When I worked in the hotel trade I was witness to a spate of car break ins, many caught on camera. The police never prosecuted (or cared to investigate) any of them, it was still theft. And they’re taking revenue from you. If you charge for use of an image and someone uses it without paying, they’ve deprived you of that revenue. And with regards to them selling it on to someone else, you can take action against them too (try selling a Getty image for a client to use on their website, for example, see how long before that client lands a hefty bill and threats of legal action). Also, by selling said image to the client, you would have deprived the photographer that revenue, taking it for yourself, which is theft. You can argue semantics all you like, the rightful owner loses out on the full capacity to exploit their intellectual property for their own financial gain, whilst someone else unlawfully gains.

  • Tim

    It’s not just professionals that have their photos stolen by other photographers. Bloggers, app producers, web designers, magazines, Facebook pages….the list goes on. I had one of my flickr photos stolen by an iPad app and used in a children’s jigsaw puzzle, when I emailed them to ask for just £20 as a token gesture of respect they shut down communication and re-wrote the app and released an update! It’s like they were hell bent on not paying a penny.

    The best thing you can do is make it clear that the image is copyrighted either by using a watermark or writing clearly in the text next to the image, then there can be no excuses. Facebook is also a nightmare so keep them low res and watermarked for fb, and just don’t put your best work on Facebook unless you want it stealing. A lot of the time people who don’t have any concept of image copyright take them, share them and they get picked up by whoever with no way of tracing it back to you. A reverse google images search will bring it up.

  • http://twitter.com/kenny Kenneth Younger III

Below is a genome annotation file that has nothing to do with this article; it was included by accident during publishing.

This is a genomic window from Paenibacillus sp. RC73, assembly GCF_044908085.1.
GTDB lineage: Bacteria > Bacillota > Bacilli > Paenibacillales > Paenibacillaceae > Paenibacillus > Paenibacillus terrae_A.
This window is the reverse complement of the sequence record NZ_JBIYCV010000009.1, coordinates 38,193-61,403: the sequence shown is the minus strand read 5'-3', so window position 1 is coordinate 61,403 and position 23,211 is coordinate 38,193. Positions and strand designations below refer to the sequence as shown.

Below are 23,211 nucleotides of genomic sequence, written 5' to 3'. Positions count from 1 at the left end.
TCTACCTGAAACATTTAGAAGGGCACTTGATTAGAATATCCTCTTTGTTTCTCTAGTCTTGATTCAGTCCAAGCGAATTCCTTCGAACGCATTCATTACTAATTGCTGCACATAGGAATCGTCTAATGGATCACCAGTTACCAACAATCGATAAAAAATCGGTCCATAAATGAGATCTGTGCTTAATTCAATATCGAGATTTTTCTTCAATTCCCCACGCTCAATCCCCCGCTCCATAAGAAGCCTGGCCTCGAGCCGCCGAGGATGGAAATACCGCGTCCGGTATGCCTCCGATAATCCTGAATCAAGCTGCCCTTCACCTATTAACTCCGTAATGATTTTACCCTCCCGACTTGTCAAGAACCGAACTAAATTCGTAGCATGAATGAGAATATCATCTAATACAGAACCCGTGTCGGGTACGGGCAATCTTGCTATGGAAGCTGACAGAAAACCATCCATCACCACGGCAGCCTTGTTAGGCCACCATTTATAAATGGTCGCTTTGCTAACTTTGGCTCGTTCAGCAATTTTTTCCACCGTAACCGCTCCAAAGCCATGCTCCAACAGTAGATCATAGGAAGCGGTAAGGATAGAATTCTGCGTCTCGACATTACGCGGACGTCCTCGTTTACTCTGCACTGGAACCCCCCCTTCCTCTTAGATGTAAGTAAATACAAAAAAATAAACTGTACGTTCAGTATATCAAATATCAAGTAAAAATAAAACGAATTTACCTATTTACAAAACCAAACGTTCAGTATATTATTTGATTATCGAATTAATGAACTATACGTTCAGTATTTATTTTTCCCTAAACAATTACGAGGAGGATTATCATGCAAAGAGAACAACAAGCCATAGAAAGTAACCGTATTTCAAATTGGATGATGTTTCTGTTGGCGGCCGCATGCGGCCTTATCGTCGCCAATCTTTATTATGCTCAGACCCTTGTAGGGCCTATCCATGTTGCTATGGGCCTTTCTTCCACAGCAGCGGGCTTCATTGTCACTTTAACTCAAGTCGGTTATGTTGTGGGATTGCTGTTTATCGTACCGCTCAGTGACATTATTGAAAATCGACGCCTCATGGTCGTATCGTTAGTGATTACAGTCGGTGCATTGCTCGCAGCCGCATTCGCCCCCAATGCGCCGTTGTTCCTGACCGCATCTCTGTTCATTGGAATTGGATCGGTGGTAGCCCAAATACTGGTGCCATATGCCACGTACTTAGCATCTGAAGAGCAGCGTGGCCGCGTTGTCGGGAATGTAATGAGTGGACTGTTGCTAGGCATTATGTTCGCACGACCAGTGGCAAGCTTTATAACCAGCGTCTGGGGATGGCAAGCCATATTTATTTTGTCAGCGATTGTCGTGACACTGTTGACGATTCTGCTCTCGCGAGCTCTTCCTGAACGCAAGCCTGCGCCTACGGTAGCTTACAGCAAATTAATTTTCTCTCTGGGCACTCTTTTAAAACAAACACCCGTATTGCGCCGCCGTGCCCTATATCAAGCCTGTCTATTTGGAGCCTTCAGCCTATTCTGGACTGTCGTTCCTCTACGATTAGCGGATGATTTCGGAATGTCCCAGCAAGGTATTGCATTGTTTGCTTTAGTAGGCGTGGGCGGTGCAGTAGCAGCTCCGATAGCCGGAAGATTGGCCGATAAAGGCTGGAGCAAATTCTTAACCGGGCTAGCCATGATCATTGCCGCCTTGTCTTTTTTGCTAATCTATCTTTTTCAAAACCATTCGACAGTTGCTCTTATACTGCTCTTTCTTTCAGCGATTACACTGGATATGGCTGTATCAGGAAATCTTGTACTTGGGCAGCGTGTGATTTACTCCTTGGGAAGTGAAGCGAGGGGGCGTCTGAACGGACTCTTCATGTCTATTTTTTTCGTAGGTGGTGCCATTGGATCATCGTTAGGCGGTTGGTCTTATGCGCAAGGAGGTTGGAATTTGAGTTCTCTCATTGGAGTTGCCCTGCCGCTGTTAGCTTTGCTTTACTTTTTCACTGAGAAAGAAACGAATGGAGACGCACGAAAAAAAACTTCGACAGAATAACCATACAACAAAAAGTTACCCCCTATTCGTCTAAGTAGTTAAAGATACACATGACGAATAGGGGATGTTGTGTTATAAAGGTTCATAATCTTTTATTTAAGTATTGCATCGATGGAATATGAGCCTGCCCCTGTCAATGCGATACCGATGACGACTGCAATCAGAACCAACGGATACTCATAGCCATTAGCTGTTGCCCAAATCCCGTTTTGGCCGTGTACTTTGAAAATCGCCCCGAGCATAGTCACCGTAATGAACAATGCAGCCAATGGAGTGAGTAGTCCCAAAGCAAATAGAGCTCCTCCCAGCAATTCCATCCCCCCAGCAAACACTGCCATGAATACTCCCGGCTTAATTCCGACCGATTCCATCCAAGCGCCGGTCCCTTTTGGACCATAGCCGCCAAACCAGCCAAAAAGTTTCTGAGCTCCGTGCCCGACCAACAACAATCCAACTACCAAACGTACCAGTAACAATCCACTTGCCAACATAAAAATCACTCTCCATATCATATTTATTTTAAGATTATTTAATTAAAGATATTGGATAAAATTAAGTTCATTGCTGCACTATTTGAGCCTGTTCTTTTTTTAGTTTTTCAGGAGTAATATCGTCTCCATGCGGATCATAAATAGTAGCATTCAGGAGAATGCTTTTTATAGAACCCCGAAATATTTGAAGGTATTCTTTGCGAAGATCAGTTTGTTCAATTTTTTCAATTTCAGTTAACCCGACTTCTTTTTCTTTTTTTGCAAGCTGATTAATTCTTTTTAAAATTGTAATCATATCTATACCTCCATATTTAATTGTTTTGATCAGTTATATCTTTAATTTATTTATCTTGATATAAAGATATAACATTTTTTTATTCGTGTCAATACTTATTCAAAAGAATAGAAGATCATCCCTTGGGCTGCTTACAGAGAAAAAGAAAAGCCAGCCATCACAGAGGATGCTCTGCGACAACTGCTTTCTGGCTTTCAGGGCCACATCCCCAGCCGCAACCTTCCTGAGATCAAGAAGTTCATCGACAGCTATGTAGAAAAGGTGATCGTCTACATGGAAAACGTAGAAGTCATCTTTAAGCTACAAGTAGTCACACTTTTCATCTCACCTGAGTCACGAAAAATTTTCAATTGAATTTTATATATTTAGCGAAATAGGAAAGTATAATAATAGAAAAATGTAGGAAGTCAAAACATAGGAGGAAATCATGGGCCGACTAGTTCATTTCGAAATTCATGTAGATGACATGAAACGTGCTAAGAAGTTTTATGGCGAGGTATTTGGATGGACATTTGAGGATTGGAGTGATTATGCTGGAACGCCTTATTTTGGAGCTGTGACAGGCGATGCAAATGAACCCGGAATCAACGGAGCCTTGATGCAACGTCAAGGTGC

Excuse my poor wording. The police CAN’T prosecute in my example.

    And I keep pointing out that there are ways to recoup damages if someone uses your IP. This doesn’t mean that what they did becomes “theft”. Stop conflating the two.

  • Robert Mann

    You guys realize that everytime you publish an editorial like this, you’re simply waving the cape in front of the bull. Instead of teaching a lesson to those that need it, these sorts of missives tend to make people strive for their Moment of Infamy.

  • Aunt Clara

    No way!

  • http://wingsideup.wordpress.com/ Bob Gangwer

    Thank you for writing this. I’ve struggled for the last several years to try to explain that while I don’t mind people clicking the ‘share’ button or retweeting, I simply can’t tolerate people taking my work and using it in their Facebook group or page.

    Unlike many, it’s NOT about the money for me. It’s all about the respect. I took the time to go to the race track, spent the money, stood in harms way, rushed home to get the film developed, made the prints and now, in the digital age, spent countless hours scanning them in. I took the time to put them on my website for people to enjoy, tried to get them sized right so people wouldn’t have to wait for pix to render, and properly SEO’d them so people could find them.

    I’m tired of having to defend myself with people saying that I’m making money on my photos or web content when I ask them to not take my content. In the end, all they would have to do is ASK! I would gladly give my photos to those that would link back to my website where people could learn more about the people and cars in the photos. I would gladly give,(and have more times that I probably should have), photos to teams or tracks for PR or to museums.

    I’m so tired of the “it’s digital so it’s free for me to use,” mentality. Now it’s the point that people are removing my watermarks. The worst part is, how do I fight it? It’s nearly impossible to get Facebook to do anything and it’s gotten so rampant that I would have to sit for 24 hrs each day to go through the process of finding the photos, proving that they are mine, filing the complaint, waiting for the process and on and on. I think the only way I can prove the point is to hire an attorney and frankly, I don’t have the money for that.

    I know I’ve gone on a tangent, but man I’m so freakin tired of having to defend and you really hit the nail on the head with this post!